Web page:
An airfoil within a turbine section of a gas turbine engine includes a TBC applied on the surface to protect the airfoil from the extreme temperatures operating in the gas turbine engine. The airfoil metal substrate 12 has a bond coat 14 applied to the substrate, and a TBC 16 is applied to the bond coat. The bond coating and the TBC can be made of any of the well known materials used to protect the airfoil surfaces, as is disclosed in the Darolia et al U.S. Pat. No. 6,551,061 which is incorporated herein by reference. The micro-tubes are placed in a cooling hole that is formed in the substrate metal of the airfoil. Cooling holes like these are laser drilled into the airfoil surface to connect a cooling supply passage formed within the airfoil to supply cooling air to the surface of the airfoil. The micro-tubes are connected to the laser drilled holes and then laid down as best one could on the surface of the airfoil with the open ends preferably directed upward from the airfoil surface. A TBC is then applied to the airfoil surface such that the TBC will fully cover all but the open ends of the micro-tubes. When the TBC has cooled and hardened, the portions of the micro-tubes sticking out of the surface of the TBC are cut off so the openings on the micro-tubes are flush with the surface of the TBC. For purposes of the present invention, micro-tubes are defined to be a tube small enough to be covered within a standard thickness TBC without weakening the TBC due to the presence of the tubes.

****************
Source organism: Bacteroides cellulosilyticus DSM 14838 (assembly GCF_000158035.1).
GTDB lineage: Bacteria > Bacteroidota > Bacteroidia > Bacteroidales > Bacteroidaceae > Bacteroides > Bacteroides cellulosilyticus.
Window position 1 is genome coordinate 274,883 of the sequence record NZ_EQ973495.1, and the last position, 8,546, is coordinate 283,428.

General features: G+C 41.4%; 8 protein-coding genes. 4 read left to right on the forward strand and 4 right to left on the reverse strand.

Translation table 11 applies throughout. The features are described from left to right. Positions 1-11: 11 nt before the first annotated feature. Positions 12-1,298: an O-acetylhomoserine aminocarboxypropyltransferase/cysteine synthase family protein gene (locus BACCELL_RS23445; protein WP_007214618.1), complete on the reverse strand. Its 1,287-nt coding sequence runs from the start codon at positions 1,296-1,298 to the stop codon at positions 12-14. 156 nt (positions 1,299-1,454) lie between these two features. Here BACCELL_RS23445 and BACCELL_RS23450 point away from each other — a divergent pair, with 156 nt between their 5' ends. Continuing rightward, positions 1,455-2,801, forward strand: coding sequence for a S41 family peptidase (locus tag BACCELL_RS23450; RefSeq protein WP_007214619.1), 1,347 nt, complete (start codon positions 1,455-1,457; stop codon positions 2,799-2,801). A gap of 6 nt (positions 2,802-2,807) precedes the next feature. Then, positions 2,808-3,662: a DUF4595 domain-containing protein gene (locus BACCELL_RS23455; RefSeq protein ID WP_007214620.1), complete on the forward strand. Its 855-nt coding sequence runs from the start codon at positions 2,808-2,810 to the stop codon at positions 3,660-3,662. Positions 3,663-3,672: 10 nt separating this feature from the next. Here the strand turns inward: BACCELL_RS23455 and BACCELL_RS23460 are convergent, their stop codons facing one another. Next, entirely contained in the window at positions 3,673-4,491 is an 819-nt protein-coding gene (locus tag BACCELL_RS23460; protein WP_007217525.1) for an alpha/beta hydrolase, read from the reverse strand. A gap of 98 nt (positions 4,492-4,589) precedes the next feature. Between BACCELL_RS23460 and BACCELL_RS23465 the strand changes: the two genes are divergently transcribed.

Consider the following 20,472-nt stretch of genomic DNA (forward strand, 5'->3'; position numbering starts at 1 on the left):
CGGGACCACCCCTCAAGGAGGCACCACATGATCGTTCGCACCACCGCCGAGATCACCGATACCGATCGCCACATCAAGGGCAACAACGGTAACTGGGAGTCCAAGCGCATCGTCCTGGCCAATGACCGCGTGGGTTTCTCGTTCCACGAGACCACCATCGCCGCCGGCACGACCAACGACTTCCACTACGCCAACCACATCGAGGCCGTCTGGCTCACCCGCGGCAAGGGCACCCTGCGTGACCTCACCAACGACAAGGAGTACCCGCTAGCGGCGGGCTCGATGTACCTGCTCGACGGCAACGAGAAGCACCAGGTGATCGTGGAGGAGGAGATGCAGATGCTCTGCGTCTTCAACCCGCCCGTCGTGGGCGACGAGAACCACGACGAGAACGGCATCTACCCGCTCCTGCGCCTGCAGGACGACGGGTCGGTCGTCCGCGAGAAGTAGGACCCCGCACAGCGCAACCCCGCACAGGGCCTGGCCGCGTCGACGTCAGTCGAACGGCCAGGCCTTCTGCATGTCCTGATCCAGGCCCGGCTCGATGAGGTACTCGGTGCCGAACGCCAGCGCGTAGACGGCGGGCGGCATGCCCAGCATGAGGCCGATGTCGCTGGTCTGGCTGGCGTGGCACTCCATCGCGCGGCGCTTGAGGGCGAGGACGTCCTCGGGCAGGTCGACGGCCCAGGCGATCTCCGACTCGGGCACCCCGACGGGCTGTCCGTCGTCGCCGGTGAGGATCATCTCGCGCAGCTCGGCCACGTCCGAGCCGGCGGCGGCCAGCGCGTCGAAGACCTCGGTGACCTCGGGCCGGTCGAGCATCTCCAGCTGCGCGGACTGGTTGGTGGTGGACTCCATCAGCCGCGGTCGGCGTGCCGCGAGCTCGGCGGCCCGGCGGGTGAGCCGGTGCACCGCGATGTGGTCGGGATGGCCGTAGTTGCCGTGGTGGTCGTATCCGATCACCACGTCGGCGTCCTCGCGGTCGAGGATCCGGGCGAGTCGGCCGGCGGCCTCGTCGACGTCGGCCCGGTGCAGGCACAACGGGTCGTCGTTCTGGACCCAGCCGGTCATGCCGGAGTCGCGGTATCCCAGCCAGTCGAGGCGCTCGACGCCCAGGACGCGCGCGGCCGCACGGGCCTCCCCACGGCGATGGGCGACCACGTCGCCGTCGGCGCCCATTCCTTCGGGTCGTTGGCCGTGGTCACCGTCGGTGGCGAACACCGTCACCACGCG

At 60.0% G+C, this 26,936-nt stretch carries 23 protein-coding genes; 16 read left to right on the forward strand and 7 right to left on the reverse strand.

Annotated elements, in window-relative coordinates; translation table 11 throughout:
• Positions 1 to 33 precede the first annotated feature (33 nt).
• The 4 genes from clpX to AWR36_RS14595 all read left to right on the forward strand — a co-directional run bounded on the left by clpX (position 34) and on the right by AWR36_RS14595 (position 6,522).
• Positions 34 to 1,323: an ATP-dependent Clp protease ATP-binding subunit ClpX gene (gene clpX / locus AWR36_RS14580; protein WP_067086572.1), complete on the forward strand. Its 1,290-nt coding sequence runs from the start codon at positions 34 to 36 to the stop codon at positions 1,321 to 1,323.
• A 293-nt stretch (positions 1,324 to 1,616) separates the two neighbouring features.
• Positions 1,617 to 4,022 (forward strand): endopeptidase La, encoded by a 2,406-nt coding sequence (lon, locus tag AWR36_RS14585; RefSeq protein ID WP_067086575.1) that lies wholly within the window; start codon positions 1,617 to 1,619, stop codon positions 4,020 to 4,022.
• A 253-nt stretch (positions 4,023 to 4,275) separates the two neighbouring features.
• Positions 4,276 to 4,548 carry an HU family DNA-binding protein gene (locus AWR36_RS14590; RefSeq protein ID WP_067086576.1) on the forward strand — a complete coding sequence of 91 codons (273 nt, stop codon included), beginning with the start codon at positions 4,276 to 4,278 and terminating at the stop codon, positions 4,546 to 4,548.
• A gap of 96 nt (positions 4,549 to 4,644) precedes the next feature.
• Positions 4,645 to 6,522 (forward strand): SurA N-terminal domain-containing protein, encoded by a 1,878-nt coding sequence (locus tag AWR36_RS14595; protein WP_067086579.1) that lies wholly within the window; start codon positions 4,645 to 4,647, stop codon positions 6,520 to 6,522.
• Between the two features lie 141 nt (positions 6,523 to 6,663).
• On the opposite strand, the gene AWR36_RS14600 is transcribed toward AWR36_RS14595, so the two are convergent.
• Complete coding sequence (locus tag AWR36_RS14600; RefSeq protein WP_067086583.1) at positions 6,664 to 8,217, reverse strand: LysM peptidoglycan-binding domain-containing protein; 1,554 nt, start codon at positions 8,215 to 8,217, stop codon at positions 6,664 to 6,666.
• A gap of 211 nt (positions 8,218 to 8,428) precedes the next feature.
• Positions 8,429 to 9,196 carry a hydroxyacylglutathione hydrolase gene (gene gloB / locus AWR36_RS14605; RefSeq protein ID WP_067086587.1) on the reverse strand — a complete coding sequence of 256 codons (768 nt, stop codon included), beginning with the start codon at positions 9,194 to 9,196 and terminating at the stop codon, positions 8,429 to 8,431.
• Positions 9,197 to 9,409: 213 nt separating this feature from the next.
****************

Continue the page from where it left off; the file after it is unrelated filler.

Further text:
One cooling hole in the airfoil substrate can supply one or more micro-tubes with cooling air. If more than one micro-tube originates from a single cooling hole in the substrate, it is preferred to spread out the plurality of micro-tubes such as in a star-shape pattern in order to provide internal cooling to the TBC surrounding the cooling hole in the substrate.
In additional to passing cooling air through the TBC, the micro-tubes also act as fiber reinforcement for the TBC since the micro-tubes are wholly embedded within the TBC. The micro-tubes are sized according to the thickness of the TBC layer. It is desirable to provide a micro-tube with as large a diameter as possible in the TBC to provide as much cooling air flow as would be needed to cool the immediate area around the TBC. However, the micro-tubes should be small enough in diameter so as not to weaken the stiffness of the TBC.
The micro-tubes are preferably made from a high temperature resistant metallic material that is capable of withstanding the extreme temperature environment within the TBC. The micro-tubes can be manufactured from a process disclosed like that in U.S. Pat. No. 6,133,722 issued to Hoffman et al. on Sep. 5, 2000, the disclosure of which is incorporated herein by reference. The micro-tubes disclosed in the Hoffman patent can be made of materials that include metals, polymers, carbon ceramics, and glasses, and the micro-tubes can be made as small as 5 nanometers in diameter.